C: Yeah, we went to separate schools and I moved houses, and we did spend a little while apart not working on music. But it was also a time for us to practice our writing and production and stuff. Cause I feel like, we put out Dizzy, and then all of a sudden, we got all this great feedback from it. Then you feel this immense pressure to put out something that’s going to meet that same threshold. So, I feel like it was a lot of, 'what do we do next.’
Y: And we hadn’t really honed in on what kind of sounds we want to make at that point.
C: Exactly, 'cause it was the first song we’d written together.
Y: And we were 18 years old, just on our bullshit.
C: Yeah, so I think that break was necessary for us to just kind of like…
When you’re making music together, how does it work? Are you making beats Carl, and then are you writing lyrics and vocal lines Yeri?
Y: It’s a bit of both. I feel like there’s a lot of overlap in what we do. Most of the time Carl will make a beat, and we’ll be having a music session and craft it together. Or I’ll have words that I’ve written in the past and bring back up. But lately, the new stuff we’ve been writing, we’ve kind of just been doing it on the spot and crafting it together.
C: It's a mixed bag, depending on what song it is. A lot of the time it will start as a simple little loop, or I dunno, just Yeri and I sitting down and talking about the music we wanna make, and what we want to do. We’ll just catch up, have a big brainstorm about the music that we like, what we kind of envision working as a project in the future. And from there we’ll go out and spend some time apart, and I’ll make a few beats and mess around on the computer, and Yeri will be writing some poetry or ideas in her notebook, and when we catch up, we’ll choose the best beats or the ones that we like the most. Then we’ll flesh them out, and Yeri would’ve already had some ideas.
Y: It’s like putting puzzles together.
C: It is a much more collaborative process than people realize. I think people see us on stage and are like, 'oh that guy makes the beats, and she sings the lyrics’, but there is a lot of collaboration when we write the songs.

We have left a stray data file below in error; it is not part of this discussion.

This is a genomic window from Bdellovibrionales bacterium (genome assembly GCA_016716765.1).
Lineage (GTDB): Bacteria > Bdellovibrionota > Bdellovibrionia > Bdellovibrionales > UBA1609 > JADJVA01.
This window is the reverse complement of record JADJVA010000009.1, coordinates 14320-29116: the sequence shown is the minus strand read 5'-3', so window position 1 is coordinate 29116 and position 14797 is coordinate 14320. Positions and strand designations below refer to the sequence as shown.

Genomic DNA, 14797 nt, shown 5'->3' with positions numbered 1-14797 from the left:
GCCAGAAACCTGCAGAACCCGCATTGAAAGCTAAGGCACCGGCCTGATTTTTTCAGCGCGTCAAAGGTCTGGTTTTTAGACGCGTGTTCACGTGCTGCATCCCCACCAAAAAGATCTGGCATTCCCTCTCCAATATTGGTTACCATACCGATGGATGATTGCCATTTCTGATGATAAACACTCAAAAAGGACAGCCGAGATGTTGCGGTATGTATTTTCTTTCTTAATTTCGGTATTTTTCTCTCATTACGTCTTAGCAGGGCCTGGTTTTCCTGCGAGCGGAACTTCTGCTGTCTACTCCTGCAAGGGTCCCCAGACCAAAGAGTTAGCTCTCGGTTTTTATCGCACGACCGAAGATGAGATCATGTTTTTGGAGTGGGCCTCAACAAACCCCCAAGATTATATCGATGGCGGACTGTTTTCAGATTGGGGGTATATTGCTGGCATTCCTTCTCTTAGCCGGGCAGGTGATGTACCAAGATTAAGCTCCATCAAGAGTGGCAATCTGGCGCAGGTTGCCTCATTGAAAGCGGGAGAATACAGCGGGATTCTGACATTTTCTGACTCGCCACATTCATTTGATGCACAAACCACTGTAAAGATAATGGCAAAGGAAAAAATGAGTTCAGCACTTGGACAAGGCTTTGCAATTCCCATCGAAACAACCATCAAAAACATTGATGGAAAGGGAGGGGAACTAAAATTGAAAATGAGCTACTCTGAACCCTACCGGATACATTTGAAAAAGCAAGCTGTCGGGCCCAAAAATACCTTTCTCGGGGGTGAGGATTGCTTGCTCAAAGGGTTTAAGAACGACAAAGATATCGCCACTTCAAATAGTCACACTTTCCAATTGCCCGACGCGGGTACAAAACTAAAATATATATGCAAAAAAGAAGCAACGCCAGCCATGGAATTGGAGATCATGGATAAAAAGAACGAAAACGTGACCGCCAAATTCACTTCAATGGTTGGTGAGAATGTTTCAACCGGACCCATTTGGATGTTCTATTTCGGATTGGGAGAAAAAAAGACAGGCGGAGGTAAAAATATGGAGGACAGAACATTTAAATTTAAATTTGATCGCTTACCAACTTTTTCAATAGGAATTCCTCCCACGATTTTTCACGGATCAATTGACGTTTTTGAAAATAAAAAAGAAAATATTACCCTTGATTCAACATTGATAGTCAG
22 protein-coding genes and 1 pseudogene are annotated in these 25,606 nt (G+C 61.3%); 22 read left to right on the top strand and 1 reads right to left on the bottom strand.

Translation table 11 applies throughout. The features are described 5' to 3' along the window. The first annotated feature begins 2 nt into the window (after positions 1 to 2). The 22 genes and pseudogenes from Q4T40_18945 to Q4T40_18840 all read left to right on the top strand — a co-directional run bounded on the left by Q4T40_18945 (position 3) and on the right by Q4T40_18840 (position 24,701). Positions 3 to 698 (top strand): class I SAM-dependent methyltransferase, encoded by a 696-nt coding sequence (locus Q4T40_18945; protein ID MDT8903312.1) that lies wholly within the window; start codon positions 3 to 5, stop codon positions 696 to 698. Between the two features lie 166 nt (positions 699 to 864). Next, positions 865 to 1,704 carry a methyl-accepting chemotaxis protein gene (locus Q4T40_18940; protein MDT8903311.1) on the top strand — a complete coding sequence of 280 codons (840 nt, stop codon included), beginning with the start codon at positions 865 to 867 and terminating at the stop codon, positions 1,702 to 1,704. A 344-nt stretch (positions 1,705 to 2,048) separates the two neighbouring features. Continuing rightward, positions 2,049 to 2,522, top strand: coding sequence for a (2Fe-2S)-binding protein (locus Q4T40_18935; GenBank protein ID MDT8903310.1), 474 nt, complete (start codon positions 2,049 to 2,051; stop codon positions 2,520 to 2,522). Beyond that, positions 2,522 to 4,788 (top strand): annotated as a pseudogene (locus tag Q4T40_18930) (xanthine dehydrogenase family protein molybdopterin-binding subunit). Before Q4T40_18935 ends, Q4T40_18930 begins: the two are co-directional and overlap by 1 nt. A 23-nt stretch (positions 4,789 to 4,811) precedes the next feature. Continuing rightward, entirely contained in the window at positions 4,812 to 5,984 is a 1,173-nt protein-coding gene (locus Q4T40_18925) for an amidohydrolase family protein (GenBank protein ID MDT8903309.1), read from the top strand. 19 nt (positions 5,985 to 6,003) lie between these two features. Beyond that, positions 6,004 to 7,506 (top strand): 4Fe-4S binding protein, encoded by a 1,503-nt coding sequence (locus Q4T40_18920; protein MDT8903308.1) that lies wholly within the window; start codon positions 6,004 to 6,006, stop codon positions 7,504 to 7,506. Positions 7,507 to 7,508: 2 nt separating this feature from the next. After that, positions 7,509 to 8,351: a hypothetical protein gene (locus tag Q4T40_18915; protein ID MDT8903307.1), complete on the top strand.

How would you describe your music to someone who’s never heard it before?
Y: And it’s hard because we pull from so many different elements of different genres to make songs. But I feel like it’s very varied from song to song. Some songs will be very indie, poppy, almost RnB vibes. Then some songs will feel like, what do they call it? “Bubblegum rap.” Then we’ve got this new stuff that’s sounding really emo.
C: It’s difficult to pinpoint our sound because I dunno, at the core of it we’re such music fans. And we’re always following all the artists that we love, listening to their music, so for that reason our tastes are always evolving. And there’s always different influences that we do get. So, it’s hard to describe our sound in a nutshell.
Y: It is what it is.
What do you feel are some of your biggest successes to date?
C: I think our biggest success is that people like our music. We’re just stoked that the stuff that we’re passionate about, and that we really want to make, and that we want to hear people make, that it’s something that clicks with people, and people appreciate it. So, I think that’s one of our greatest successes, that people enjoy our music and want to come to our show and will follow us on Instagram.
Y: And be present with us when we’re doing shows. Even just coming up to talk and being like 'hi I like your stuff,’ because it means the world. Because we don’t really think about the audience, or the reception of our music when we put it out. We’re just like ok cool let’s put it out. So, it’s nice to know that someone out there is listening and relates a lot. And everyone interprets things so differently. Like some of the messages we’ve got are like, 'I’ve recently immigrated to this country from here, and I feel really alone, and listening to this makes me more connected.’ Or 'I just broke up with my ex and feel really sad, but your song helped me cry it out.’ Things like that are just really nice to hear, and I dunno, it makes you remember how human everyone is.
C: And the power you have with the art that you’re creating.
Y: Yeah, because you can kind of get lost in the 'industry’ and the 'reception’ and the 'business’, and you can feel kind of jaded. So, it’s nice to come back to the music, and be like, yes.